Other recently-commissioned extreme AO instruments include the Gemini Planet Imager (GPI) at Gemini Observatory on its telescope in Chile, the Spectro-Polarimetric High-contrast Exoplanet Research (SPHERE) on Very Large Telescope (VLT) in Chile, and the AO system on the Large Binocular Telescope (LBT) in Arizona. And these are only some of the current attempts to reduce interference and make exoplanets easier to detect.

For instance, coronagraph are another way astronomers are attempting to refine their search efforts. Consisting of tiny instruments that are fitted inside telescopes, coronagraphs block the incoming light of a star, thus enabling telescopes to spot the faint light being reflected from orbiting planets. When paired with spectrometers, scientists are able to conduct studies of these planet’s atmospheres.

An artist's illustration of the Starshade deployed near its companion telescope. Image: NASA
An artist’s illustration of the Starshade deployed near its companion space telescope. Credit: NASA

And then you have more ambitious projects like Starshade, a concept currently being developed by Northrop Grumman with the support of NASA’s Jet Propulsion Laboratory. This concept calls for a giant, flower-shaped screen that would be launched with one of NASA’s next-generation space telescopes. Once deployed, it would fly around in front of the telescope in order to obscure the light coming from distant stars.

The era of exoplanet discovery loometh! In the coming decades, we are likely to see an explosion in the number of planets were are able to observe directly. And in so doing, we can expect the number of potentially habitable exoplanets to grow accordingly.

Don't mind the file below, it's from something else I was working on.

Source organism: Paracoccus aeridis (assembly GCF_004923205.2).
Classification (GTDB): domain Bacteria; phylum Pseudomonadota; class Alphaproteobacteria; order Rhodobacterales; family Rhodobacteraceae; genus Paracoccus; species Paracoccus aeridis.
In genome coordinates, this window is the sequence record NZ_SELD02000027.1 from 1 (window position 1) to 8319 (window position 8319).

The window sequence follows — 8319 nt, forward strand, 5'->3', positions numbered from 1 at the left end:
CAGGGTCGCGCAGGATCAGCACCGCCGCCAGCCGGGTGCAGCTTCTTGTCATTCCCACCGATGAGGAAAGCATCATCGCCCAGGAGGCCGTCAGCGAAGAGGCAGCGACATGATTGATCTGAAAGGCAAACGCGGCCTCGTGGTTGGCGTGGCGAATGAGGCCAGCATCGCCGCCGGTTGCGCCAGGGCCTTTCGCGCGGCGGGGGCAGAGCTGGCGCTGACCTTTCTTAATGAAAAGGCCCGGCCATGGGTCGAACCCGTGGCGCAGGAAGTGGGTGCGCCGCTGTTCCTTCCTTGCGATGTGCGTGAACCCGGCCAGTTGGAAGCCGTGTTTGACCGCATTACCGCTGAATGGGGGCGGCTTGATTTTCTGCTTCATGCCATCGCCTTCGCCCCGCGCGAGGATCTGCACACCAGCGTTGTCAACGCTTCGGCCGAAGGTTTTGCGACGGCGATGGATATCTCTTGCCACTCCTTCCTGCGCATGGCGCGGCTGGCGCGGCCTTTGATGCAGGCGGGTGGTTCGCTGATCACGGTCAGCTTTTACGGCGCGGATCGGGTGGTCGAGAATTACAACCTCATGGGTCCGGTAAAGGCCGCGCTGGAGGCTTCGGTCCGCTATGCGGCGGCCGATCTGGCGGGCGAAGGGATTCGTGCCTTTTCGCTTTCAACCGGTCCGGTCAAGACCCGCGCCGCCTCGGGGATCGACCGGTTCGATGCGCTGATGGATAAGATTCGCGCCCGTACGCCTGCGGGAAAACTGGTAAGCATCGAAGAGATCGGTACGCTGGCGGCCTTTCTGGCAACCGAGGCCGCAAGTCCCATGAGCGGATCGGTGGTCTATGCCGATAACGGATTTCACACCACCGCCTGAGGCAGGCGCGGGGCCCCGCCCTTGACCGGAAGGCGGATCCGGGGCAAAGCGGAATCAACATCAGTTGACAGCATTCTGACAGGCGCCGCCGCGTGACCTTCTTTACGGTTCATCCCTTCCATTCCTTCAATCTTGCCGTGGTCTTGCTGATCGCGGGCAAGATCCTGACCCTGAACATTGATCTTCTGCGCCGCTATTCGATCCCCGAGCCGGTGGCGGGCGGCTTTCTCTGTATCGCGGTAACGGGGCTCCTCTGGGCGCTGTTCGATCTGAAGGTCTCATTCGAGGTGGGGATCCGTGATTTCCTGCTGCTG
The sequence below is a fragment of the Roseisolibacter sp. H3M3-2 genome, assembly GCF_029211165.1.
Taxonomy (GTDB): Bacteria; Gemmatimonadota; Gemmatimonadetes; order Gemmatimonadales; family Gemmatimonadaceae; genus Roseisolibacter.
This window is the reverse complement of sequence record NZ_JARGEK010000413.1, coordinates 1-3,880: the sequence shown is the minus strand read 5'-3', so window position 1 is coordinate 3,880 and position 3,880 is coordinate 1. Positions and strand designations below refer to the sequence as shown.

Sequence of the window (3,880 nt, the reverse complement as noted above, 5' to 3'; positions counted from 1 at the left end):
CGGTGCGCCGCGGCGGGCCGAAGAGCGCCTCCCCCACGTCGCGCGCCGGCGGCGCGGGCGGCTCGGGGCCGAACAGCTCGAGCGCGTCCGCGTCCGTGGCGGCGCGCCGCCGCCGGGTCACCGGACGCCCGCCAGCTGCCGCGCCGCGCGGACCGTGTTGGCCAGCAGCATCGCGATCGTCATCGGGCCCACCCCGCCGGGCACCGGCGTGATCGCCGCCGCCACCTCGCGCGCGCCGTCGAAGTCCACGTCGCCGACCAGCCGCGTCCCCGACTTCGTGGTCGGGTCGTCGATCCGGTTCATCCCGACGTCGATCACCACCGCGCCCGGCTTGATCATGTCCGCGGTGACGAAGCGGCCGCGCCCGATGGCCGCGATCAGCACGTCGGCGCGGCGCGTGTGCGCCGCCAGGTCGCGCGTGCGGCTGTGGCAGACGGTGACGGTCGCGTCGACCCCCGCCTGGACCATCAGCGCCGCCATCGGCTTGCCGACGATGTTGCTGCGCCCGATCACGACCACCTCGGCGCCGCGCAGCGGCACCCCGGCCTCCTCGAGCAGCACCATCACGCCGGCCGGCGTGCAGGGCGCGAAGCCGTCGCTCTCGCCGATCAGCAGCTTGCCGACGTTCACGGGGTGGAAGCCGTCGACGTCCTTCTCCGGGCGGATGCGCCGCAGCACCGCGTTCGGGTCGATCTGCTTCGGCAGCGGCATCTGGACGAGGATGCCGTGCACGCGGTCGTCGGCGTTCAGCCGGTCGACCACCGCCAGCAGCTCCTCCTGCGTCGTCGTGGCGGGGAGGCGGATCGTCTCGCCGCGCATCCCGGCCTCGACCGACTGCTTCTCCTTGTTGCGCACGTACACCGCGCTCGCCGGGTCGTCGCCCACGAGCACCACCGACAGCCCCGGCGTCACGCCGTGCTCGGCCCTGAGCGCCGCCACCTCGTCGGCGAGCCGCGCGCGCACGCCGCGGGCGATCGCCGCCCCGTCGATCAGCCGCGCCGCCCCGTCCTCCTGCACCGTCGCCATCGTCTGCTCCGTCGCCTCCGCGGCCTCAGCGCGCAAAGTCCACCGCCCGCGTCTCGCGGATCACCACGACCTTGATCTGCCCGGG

Further Reading: NAOJ/Subaru Telescope

Princeton Team Directly Observes Planets Around Nearby Stars

The Subaru Telescope atop Mauna Kea. CHARIS works in conjunction with Subaru. Image: Dr. Hideaki Fujiwara - Subaru Telescope, NAOJ.

The revelation that there are thousands of planets out there, orbiting other stars, is mostly due to the success of the Kepler mission. But now that we know these exoplanets are there, we want to know all about them. We want to know their mass, their temperature, how old they are, and pretty much everything else about them.

Now, a new instrument called the Coronagraphic High Angular Resolution Imaging Spectrograph (CHARIS) has captured the light from one of those exoplanets. This has the researchers excited about what they can see.

“We couldn’t have been more pleased by the results.” – N. Jeremy Kasdin

CHARIS allows astronomers to isolate light reflecting from planets. That’s difficult to do, since they are so much dimmer than the stars they orbit. CHARIS is able to isolate the reflective light from planets larger than Jupiter. Then astronomers can analyze that light to learn about the planet’s age, atmospheric composition, and its size.